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The brand that started the “fresh movement,” is hoping for a fresh start.

It took Chipotle twenty-two years to transform itself from a burrito stand to a $23 billion quality brand. They did it by meeting customer expectations regarding the values of fresh, locally sourced, customizable food at a fair price. Oh, and it was generally agreed the brand had integrity. And they did all this long before the phrase “genetically modified,” was ever uttered in competitive brands’ boardrooms, and in consumer-value time, light years before competitors tried to re-position their offerings as “fresh.” Or “customizable.” At the time, competitors were busy focusing on their Dollar Menus.

Anyway, Chipotle showed up on our Customer Loyalty Engagement Index a decade ago – in 2006 – once there were enough locations nationally for reasonable levels of customer incidence. And over the next five years the brand moved up the Fast Casual restaurant loyalty list to the number one spot. By then everyone in the category was chasing them. For being fresh, for being additive-free, for being customizable. They seemed unstoppable.

It only took seven months after one – then six more – outbreaks of E. coli bacterium and salmonella-related illnesses, to dramatically effect customer loyalty for Chipotle. Chipotle same-store sales, which had reached a brand and category-best of +20%, dipped almost 15% last Quarter. Yikes! So it came as no surprise that in our 2016 Customer Loyalty Engagement Index, Chipotle dropped to the number 6 spot (of 21 brands on this year’s list, five of which were new). Again, yikes! Why the drop? And why didn’t the brand fall further down the list?

Well, the drop itself was self-evident and inevitable. You can’t feed consumers “quality,” “fresh” food, and have them get sick without expecting some repercussions! But sick as they might have been, when it comes to loyalty, customers are six times more likely to give the brand the benefit of the doubt in adverse circumstances – like the original outbreak.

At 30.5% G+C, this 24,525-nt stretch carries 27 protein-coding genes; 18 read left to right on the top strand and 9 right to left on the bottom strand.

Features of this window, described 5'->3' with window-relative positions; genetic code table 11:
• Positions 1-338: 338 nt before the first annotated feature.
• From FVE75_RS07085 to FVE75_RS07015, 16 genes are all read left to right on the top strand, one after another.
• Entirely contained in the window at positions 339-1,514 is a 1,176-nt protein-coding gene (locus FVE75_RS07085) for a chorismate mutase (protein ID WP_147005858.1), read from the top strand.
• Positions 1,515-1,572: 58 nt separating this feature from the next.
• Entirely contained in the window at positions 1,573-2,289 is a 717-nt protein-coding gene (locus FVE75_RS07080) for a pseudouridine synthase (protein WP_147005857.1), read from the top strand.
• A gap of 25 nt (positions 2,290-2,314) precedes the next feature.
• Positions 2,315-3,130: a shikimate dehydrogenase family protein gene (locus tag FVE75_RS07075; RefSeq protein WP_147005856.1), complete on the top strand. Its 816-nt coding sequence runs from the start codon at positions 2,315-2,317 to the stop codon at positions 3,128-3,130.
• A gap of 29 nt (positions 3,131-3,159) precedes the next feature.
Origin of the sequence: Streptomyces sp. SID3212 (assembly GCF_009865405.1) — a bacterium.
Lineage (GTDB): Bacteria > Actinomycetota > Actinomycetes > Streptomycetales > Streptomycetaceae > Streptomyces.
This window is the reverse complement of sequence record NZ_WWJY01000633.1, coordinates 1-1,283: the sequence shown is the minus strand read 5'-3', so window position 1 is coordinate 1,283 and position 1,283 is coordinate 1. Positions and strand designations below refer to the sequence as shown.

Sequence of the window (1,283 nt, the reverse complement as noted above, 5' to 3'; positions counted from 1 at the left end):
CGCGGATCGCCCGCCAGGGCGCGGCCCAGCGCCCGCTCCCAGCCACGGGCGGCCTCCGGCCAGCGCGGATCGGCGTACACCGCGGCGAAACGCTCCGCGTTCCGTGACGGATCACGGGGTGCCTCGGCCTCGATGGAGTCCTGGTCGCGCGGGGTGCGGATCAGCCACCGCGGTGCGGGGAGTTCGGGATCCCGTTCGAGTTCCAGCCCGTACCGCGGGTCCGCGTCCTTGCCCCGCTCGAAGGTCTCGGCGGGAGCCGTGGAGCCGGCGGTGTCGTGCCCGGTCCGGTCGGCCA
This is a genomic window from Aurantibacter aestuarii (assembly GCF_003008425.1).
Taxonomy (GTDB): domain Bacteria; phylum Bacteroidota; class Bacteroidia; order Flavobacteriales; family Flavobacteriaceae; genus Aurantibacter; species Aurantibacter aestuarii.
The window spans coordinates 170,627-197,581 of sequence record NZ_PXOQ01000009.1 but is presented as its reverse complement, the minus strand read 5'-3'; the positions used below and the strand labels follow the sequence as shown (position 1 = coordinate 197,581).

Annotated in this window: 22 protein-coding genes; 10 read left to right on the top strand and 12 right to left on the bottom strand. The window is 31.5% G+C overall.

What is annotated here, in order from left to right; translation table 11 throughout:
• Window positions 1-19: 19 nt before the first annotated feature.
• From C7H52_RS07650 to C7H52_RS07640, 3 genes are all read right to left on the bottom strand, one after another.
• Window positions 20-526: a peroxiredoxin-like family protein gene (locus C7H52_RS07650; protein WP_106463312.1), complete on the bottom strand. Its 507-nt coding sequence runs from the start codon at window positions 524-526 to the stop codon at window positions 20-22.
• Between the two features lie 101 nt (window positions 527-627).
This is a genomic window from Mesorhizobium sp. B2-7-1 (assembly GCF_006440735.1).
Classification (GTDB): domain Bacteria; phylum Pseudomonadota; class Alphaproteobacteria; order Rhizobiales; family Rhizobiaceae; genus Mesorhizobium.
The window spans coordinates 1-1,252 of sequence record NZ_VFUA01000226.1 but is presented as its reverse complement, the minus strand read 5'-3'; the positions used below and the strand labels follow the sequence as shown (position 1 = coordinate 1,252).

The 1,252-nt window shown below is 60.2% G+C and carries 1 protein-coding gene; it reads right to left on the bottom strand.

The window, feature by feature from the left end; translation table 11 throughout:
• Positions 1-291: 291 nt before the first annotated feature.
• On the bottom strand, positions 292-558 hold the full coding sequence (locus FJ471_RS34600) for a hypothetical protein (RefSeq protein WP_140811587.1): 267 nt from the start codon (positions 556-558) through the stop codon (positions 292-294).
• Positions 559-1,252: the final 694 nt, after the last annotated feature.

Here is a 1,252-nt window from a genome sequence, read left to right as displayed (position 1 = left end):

But with the epidemic of illnesses that followed, that fount of customer forgiveness is drying up, and it’s now showing up in how consumers “see” the brand meeting their expectations. In this case for the value of quality, but mostly for the value of “safe food preparation,” which has always been a value-component in the category, but has had generally lower expectations surrounding it. Fast casual consumers don’t expect to get sick from the fresh food on offer. But that said, last week Chipotle received a grand jury subpoena related to an outbreak in California, an indication that the Justice Department and the FDA might be considering a criminal case. Zowie!

In the meantime Chipotle is doing what it can. Conceding that they may be more vulnerable than other fast food and fast casual restaurants because of their fresh ingredients and fresh preparation, they’ve put food safety controls into place that experts say should reduce the risk of food contamination to virtually zero. So huzzah! And it is closing down the entire chain for a few hours next month for a system-wide food-safely meeting just to make sure that everybody is on the same safety page. When it comes to food safety, you can’t be too careful.

Will this help improve the brand’s loyalty and engagement efforts and assessments? Well, like they say about colds and chicken soup, “It couldn’t hurt!” But given their previous loyalty levels, customers are also six times more likely to see the actions being taken as responsible and believe the Chipotle brand can cure these ills.

Because when it comes to loyalty, 21st century consumers question all their beliefs. Except the ones they really believe, and those they never question!


Find out more about what makes customer loyalty happen and how Brand Keys metrics is able to predict future consumer behavior: Visit our YouTube channel to learn more about Brand Keys methodology, applications and case studies.

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